Good morning. It's been a long week, but the good news (for me, at least) is that Vitals will be taking a long weekend and won't appear in your inbox again until Tuesday.
Today's word count is 799, or a 3-minute read.
Illustration: Aïda Amer/Axios
Politicians love private insurance. The health care industry loves private insurance.
"Prices are definitely going up," Owen Tripp, CEO of health tech startup Grand Rounds, told Bob this week at the conference.
What they're saying: Many in the industry admit price inflation has been hammering the commercial markets for years.
The other side: Hospital executives said they charge commercial plans higher prices to make up for the lower rates they get from Medicare and Medicaid.
The bottom line: The private market is the main pot of money that everyone is chasing at the JPMorgan conference, and most in the industry don't see the rising spending within that market as a problem.
Photo: Justin Sullivan/Getty Images
The moderate health care plans in the 2020 Democratic primary are well to the left of the moderate ideas before them, my colleagues Sam Baker and Alexi McCammond write this morning.
Democrats' appetite for government-run health insurance has steadily increased as the party has moved left and the health care system has gotten more precarious.
Obama also wanted to create a new public option — which moderate Democrats deemed too liberal and killed.
Between the lines: It's not the part that usually gets debated on TV, but the substantive policy argument for government-run health coverage is mostly about cost control.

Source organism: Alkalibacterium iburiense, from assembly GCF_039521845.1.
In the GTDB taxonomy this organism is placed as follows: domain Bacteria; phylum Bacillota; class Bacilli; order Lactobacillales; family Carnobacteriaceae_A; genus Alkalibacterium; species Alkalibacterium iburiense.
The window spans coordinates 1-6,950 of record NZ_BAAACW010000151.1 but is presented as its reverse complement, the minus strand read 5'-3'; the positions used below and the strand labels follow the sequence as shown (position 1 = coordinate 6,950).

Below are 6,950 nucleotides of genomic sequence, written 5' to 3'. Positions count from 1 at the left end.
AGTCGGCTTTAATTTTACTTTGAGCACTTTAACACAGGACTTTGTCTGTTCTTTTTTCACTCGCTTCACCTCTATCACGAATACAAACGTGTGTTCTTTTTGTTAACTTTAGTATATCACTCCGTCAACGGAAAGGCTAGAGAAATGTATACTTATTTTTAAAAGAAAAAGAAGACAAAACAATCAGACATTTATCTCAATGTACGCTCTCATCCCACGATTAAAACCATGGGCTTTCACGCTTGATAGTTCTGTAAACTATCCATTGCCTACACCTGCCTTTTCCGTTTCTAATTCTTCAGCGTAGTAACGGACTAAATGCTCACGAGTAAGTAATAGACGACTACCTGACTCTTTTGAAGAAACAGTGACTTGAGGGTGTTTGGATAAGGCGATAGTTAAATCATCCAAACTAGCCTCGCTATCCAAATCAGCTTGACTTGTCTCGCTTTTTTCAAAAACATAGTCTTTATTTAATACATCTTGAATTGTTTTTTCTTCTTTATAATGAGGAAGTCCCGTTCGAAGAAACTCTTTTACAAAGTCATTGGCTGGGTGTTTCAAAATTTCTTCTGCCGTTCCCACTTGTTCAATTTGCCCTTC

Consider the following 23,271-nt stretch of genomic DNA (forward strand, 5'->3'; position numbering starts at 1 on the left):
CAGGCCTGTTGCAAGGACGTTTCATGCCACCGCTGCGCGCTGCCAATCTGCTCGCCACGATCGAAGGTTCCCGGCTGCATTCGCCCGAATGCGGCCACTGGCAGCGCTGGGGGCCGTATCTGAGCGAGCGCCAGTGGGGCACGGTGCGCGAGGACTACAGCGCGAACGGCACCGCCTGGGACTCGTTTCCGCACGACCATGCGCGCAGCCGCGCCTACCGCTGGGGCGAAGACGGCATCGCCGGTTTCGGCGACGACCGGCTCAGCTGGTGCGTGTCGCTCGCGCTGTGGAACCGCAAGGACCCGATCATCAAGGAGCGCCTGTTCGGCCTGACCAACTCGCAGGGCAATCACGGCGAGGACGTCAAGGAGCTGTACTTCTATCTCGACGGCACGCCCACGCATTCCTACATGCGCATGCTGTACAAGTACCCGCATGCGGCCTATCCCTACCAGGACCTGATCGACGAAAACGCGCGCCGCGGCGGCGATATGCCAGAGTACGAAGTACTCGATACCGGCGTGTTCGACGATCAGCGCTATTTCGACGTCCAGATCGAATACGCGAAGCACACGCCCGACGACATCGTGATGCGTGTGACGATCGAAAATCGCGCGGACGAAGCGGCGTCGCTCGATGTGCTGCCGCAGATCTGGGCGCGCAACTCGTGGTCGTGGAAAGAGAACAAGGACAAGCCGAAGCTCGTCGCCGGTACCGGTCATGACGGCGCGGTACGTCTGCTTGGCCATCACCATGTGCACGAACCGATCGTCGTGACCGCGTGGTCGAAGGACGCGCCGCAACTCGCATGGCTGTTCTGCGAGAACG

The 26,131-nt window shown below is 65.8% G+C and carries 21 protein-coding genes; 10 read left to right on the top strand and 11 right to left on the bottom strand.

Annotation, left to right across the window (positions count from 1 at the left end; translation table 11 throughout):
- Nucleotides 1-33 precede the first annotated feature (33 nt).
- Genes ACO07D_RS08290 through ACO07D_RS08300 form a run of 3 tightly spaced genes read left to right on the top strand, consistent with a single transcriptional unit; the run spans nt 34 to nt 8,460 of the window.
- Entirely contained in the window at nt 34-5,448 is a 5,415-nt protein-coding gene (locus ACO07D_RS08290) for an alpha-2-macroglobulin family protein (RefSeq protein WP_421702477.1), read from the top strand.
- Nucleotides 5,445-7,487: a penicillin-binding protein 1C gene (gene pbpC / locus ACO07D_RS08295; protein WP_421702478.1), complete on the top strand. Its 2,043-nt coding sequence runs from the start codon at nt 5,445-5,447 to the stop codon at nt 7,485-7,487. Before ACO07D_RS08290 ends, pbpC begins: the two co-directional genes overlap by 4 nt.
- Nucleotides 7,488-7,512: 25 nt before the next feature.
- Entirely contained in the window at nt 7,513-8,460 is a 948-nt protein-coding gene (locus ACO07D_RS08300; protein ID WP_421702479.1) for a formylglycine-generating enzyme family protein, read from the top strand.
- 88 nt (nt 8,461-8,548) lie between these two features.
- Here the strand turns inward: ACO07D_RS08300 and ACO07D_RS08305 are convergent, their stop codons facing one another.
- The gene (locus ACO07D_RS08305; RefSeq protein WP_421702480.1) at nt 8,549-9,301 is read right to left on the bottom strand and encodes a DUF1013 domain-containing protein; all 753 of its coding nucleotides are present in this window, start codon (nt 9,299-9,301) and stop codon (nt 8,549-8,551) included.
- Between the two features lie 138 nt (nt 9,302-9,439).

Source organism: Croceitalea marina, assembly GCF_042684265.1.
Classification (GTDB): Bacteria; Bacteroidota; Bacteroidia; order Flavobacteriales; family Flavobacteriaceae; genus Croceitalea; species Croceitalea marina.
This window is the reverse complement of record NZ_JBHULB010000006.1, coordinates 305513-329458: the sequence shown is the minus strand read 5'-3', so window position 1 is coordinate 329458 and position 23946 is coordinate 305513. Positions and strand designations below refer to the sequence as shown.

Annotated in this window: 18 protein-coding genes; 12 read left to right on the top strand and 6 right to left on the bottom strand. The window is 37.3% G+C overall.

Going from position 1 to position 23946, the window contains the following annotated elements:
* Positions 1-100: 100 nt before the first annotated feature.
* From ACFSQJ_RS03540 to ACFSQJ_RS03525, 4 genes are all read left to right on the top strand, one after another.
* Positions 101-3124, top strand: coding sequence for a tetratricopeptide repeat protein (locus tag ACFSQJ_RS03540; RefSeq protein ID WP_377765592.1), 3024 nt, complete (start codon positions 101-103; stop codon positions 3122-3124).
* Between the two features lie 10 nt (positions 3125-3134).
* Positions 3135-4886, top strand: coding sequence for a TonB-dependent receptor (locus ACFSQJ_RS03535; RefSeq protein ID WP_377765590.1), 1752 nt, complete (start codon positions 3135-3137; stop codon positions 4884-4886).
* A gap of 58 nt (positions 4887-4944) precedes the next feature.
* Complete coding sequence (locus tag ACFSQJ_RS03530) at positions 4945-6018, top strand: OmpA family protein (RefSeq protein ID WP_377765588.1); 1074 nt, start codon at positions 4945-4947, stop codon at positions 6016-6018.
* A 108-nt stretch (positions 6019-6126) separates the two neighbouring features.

Flashback: Insurers — not Republicans — came up with the famous "Harry and Louise" ads that helped doom Clinton's effort.
Go deeper: This is happening on other issues, too.
UnitedHealth Group blew the doors off the opening of earnings season this week, reporting a better-than-expected fourth quarter, Bob writes.
By the numbers: United reported a $13.8 billion profit on $242 billion of revenue in the full-year 2019.
BioMarin Pharmaceutical is eyeing a $2 million–$3 million price tag for its hemophilia gene therapy if it's approved, which could make it the world's most expensive drug, the Wall Street Journal reports.
Why it matters: It's a good reminder that today's pipeline is likely to cause a giant shock to the health care system over the next few years.
BioMarin argues that the lifetime cost of treating hemophilia is $25 million, making the company's gene therapy a relative bargain.
The New York Times spotlights Shaunna Burns, who posts videos on the popular social-media app offering life advice and encouragement — including one on hospital billing that garnered thousands of replies about "how baffling the American health care system can be," Axios' Marisa Fernandez writes.
There are more authoritative resources out there — Burns' admonition to "Don't take an ambulance unless you are legit dying!" is understandable, but maybe not a maxim to live by.